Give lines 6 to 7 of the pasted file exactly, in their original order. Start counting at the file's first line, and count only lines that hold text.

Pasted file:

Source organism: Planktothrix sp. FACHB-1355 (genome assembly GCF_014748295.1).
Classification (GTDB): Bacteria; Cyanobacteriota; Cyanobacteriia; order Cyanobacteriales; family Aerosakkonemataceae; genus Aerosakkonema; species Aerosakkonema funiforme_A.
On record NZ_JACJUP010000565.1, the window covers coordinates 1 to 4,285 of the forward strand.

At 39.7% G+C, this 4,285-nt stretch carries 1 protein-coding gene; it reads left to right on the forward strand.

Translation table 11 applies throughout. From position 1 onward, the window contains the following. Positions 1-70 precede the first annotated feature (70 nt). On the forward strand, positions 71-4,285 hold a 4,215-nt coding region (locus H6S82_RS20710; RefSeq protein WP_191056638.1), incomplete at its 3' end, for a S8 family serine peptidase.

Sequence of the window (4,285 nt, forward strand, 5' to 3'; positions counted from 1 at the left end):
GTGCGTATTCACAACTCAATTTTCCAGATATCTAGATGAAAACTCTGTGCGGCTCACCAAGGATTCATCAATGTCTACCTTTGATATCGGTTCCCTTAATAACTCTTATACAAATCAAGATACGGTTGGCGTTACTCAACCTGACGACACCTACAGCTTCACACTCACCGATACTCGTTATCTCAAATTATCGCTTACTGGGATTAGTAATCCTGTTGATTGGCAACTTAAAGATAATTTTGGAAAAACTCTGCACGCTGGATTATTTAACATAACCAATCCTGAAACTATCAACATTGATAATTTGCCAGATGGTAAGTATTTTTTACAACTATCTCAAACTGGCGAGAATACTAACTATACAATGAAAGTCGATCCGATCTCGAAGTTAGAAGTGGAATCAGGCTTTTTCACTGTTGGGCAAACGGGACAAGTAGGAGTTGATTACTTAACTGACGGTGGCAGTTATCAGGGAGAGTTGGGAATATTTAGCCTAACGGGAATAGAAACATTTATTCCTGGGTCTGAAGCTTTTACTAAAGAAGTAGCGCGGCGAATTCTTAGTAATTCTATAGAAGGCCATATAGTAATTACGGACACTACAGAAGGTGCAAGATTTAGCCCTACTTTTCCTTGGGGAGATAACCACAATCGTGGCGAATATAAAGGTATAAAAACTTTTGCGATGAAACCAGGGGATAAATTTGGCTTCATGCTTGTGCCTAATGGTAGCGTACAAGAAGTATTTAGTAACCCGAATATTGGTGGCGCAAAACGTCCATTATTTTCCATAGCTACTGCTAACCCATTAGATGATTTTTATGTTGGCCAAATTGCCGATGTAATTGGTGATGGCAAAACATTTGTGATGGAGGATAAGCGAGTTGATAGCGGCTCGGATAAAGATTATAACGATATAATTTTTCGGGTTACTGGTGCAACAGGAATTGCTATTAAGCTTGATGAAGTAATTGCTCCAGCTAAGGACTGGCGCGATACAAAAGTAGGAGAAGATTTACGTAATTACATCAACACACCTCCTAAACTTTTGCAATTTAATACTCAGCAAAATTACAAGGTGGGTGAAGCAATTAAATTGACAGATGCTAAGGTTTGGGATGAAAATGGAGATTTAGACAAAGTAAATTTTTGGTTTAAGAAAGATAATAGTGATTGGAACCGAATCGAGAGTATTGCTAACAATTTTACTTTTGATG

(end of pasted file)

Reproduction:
Sequence of the window (4,285 nt, forward strand, 5' to 3'; positions counted from 1 at the left end):
GTGCGTATTCACAACTCAATTTTCCAGATATCTAGATGAAAACTCTGTGCGGCTCACCAAGGATTCATCAATGTCTACCTTTGATATCGGTTCCCTTAATAACTCTTATACAAATCAAGATACGGTTGGCGTTACTCAACCTGACGACACCTACAGCTTCACACTCACCGATACTCGTTATCTCAAATTATCGCTTACTGGGATTAGTAATCCTGTTGATTGGCAACTTAAAGATAATTTTGGAAAAACTCTGCACGCTGGATTATTTAACATAACCAATCCTGAAACTATCAACATTGATAATTTGCCAGATGGTAAGTATTTTTTACAACTATCTCAAACTGGCGAGAATACTAACTATACAATGAAAGTCGATCCGATCTCGAAGTTAGAAGTGGAATCAGGCTTTTTCACTGTTGGGCAAACGGGACAAGTAGGAGTTGATTACTTAACTGACGGTGGCAGTTATCAGGGAGAGTTGGGAATATTTAGCCTAACGGGAATAGAAACATTTATTCCTGGGTCTGAAGCTTTTACTAAAGAAGTAGCGCGGCGAATTCTTAGTAATTCTATAGAAGGCCATATAGTAATTACGGACACTACAGAAGGTGCAAGATTTAGCCCTACTTTTCCTTGGGGAGATAACCACAATCGTGGCGAATATAAAGGTATAAAAACTTTTGCGATGAAACCAGGGGATAAATTTGGCTTCATGCTTGTGCCTAATGGTAGCGTACAAGAAGTATTTAGTAACCCGAATATTGGTGGCGCAAAACGTCCATTATTTTCCATAGCTACTGCTAACCCATTAGATGATTTTTATGTTGGCCAAATTGCCGATGTAATTGGTGATGGCAAAACATTTGTGATGGAGGATAAGCGAGTTGATAGCGGCTCGGATAAAGATTATAACGATATAATTTTTCGGGTTACTGGTGCAACAGGAATTGCTATTAAGCTTGATGAAGTAATTGCTCCAGCTAAGGACTGGCGCGATACAAAAGTAGGAGAAGATTTACGTAATTACATCAACACACCTCCTAAACTTTTGCAATTTAATACTCAGCAAAATTACAAGGTGGGTGAAGCAATTAAATTGACAGATGCTAAGGTTTGGGATGAAAATGGAGATTTAGACAAAGTAAATTTTTGGTTTAAGAAAGATAATAGTGATTGGAACCGAATCGAGAGTATTGCTAACAATTTTACTTTTGATG